One of the most enjoyable things about having your own blog is the chance to immortalize your own wisecracks, like this one:
My wife: Bill Clinton's in the hospital with a heart problem of some sort.
Me: Probably a Viagra overdose.
I read that Senator Jim DeMint (R-SC) has a career American Conservative Union rating of 98.4%. I hope that's good enough to get my friend Tony the Libertarian to vote for him, but sometimes I wonder. I think sometimes that T the L would probably refuse to vote for himself for office, on the grounds that he once spent his money liberally.
I have to keep better notes. I have a note I jotted down at work that says "Obama and Holocaust Deniers". I have no idea what I meant. If anyone has a theory, please let me know.
Can your hearing have a Freudian slip? I heard a radio host refer to something that would happen at the "next full session of Congress", but I thought I heard him say "the next fool session of Congress." If I was off, it wasn't by much.
Unlike some right-wingers, I never expected anything to come of the Obama birth certificate brouhaha. It's never going to get BO out, and it isn't worth the attention it has received. One facet of the "Birther" controversy, however, ought to be considered more than it has been. I find it very revealing of the character of the man who holds our chief executive office that he would rather spend more than one million dollars in legal fees than simply comply with the request that he show his birth certificate. How dare we? We are just peasants! We cannot question our ruler, our superior, our king! Of course, you and I know that he is not king, but I'm not so sure that BO knows the difference. In this, I believe, lies the explanation for so many of the events of the BO Error so far. He is offended when he is questioned, and he believes that the only obligation he has as our President is to rule us.
John Derbyshire of NationalReview.com doesn't go wrong often, but he was wrong about the importance of Honduras and their (now happily former) President and wanna-be dictator, Zelaya. (I've forgotten his first name.) Derbyshire made a running joke of it on his Friday Audio blog, Radio Derb.
It wasn't funny or insignificant, though. Anyone who loves liberty and pride loved the way that the Hondurans, showing the same spirit that animate the citizens of Kansas Territory during the Lecompton Constitution controversy in the late 1850s, held their ground against all too much of world opinion and defended their constitution and the freedom of their citizens by ousting the would-be tyrant Zelaya, and appointing an interim president to hold office until they could elect a new, constitution-respecting President in a fair election.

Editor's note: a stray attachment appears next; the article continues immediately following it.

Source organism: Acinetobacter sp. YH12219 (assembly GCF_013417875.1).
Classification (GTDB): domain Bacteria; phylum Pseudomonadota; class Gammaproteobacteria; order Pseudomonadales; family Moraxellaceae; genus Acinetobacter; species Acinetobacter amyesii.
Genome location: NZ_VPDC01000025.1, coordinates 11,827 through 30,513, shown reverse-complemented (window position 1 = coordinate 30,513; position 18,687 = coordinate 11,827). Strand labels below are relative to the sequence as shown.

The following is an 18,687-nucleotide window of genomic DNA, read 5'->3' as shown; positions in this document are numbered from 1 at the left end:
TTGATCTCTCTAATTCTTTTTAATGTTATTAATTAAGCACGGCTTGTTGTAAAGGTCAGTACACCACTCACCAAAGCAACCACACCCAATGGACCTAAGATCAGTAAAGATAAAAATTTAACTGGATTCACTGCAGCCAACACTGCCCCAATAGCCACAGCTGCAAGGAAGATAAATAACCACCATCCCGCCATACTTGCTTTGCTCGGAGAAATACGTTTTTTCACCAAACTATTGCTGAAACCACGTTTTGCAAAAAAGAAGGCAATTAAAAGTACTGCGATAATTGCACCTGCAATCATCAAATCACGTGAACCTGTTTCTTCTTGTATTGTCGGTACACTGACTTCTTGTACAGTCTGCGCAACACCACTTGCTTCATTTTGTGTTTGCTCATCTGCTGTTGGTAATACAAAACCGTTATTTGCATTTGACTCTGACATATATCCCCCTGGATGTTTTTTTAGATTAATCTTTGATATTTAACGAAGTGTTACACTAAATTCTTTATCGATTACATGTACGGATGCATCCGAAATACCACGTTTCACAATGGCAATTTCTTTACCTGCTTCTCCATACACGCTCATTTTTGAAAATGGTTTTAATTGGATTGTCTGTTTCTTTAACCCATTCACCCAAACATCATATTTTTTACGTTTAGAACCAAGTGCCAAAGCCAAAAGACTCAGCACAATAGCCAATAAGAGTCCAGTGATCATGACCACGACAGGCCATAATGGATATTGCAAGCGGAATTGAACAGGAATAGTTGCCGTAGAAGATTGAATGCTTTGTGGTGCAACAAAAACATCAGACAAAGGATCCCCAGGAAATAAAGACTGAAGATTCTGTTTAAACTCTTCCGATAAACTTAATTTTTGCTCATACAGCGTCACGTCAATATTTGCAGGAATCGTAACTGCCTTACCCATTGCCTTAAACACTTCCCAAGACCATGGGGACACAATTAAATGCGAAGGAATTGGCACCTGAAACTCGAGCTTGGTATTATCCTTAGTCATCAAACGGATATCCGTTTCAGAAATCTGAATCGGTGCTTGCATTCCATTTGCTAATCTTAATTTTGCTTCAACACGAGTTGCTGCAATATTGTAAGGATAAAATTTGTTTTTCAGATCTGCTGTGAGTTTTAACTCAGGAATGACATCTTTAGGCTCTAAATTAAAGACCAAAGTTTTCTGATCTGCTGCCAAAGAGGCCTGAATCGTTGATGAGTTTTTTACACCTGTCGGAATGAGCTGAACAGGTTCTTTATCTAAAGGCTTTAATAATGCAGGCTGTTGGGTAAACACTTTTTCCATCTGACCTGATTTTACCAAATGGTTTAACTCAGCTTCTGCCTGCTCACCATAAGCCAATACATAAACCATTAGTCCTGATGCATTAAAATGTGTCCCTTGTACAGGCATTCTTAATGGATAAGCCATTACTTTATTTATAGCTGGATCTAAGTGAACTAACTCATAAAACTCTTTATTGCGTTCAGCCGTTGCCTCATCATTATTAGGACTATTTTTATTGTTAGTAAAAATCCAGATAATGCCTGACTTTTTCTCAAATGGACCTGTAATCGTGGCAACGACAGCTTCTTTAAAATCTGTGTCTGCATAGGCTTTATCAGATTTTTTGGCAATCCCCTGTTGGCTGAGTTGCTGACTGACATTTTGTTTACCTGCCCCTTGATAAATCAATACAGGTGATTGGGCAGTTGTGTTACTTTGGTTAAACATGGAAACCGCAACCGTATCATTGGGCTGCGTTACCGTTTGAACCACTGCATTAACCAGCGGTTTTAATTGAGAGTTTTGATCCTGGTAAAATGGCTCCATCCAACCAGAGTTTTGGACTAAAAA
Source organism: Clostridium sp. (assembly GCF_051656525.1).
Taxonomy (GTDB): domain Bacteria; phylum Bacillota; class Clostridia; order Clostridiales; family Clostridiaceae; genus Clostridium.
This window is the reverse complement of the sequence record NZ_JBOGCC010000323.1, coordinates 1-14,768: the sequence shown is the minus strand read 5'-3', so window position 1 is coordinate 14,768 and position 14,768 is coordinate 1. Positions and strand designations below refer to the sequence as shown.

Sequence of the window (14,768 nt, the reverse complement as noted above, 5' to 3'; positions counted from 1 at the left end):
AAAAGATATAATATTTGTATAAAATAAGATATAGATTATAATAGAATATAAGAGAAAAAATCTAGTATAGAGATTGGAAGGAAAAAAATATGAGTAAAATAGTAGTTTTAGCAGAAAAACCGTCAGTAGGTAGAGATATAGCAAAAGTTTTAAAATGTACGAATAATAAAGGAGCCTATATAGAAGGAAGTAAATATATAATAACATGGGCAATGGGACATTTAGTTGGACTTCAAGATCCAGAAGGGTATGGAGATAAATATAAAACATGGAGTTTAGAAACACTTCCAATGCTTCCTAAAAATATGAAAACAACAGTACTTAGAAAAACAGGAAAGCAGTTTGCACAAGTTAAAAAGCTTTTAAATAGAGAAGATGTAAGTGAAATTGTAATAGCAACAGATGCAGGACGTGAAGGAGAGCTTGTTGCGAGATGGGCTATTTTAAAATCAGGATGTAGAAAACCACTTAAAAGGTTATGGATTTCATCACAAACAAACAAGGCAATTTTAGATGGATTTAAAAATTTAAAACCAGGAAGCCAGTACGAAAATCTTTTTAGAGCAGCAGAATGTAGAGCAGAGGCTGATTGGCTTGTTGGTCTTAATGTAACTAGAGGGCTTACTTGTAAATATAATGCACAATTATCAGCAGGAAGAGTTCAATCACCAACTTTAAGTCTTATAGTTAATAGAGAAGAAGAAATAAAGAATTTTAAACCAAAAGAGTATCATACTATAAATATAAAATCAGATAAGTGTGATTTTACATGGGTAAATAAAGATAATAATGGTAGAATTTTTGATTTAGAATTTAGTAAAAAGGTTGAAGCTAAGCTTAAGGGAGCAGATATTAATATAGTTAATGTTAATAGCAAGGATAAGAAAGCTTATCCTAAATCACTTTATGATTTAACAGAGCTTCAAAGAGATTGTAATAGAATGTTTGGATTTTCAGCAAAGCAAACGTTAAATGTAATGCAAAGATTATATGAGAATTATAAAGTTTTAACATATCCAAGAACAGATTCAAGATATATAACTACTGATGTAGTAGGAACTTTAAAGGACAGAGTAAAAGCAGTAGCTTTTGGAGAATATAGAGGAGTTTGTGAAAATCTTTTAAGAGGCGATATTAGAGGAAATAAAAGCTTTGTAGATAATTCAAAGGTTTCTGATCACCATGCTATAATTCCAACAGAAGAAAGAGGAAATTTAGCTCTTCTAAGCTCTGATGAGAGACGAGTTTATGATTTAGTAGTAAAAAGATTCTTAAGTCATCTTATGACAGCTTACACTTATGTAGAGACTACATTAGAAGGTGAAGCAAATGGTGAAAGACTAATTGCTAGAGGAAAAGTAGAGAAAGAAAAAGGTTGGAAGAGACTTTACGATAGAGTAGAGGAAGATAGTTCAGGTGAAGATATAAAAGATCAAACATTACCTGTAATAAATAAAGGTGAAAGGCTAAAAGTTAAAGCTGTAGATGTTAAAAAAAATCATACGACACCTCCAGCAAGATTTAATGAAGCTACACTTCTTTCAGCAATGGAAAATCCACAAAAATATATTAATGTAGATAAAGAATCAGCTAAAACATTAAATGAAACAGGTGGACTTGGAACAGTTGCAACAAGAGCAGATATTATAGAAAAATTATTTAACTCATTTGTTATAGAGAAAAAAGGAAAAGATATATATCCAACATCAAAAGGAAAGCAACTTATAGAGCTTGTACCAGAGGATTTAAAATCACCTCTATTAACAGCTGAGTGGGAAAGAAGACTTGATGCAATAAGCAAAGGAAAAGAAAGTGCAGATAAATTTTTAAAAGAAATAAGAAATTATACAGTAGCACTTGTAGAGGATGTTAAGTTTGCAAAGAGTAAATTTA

The second, and for an American lover of liberty much more alarming significance of the Honduras contretemps was the reaction of our own government. Here was one of the first, if not the first opportunity for the new administration and its foreign policy dream team (a nightmare is, after all, one kind of dream) to support freedom and democracy elsewhere in the world, and they chose to support the would-be dictator instead. To me, and to many others, this choice had an unsettling effect on our opinion of the new President. Maybe he really is a Marxist who distrusts and opposes letting people rule themselves.
This, too, explains a lot of what we've seen in the last year or so.
Too many conservatives are folding in the face of the renewed threat to allow gays to serve openly in the military. Hello, sailor, goodbye unit cohesion. Besides, they're forgetting the deadly pattern of militant infiltration by leftists. Once you let them into a profession or milieu which they were banned from before, can the demand for quotas and promotions be far behind. Soon they'll have the whole military wearing lavender velvet. (Boy, am I insensitive, or what?)
I've concluded that the reason that the New York Times has no comic section (despite the fact that they have a publisher, Pinch Suzlberger, whose mental development never passed the comic-book level) is that the intelligence and effect of the Times's reporting and editorializing renders the idea of "funny pages" redundant.
I read a headline in James Taranto's Best of the Web Today
that related that a lottery winner had been killed in an accident. This was a bit chilling for a New Yorker like me. His Accidency the Governor of New York, David Patterson, has been casting about for ways to close the huge budget deficit bearing down on the New York government, brought on by years of swelling budgets and a sudden dip in tax receipts due to the recession and recent tax hikes which have sent many of the richest NewYorkers fleeing to more taxpayer-friendly climes. I was tempted to suggest to him that a good way to raise funds would be to change the rules of the lottery so that every winner had to take the 26 payments in 25 years option (25 years plus a day, if I understand it correctly). Then all he would have to do is making the right to payments non-transferable, and then kill all of the winners. Millions saved for the treasury!
Then it occurred to me that he might not realize that I was joking...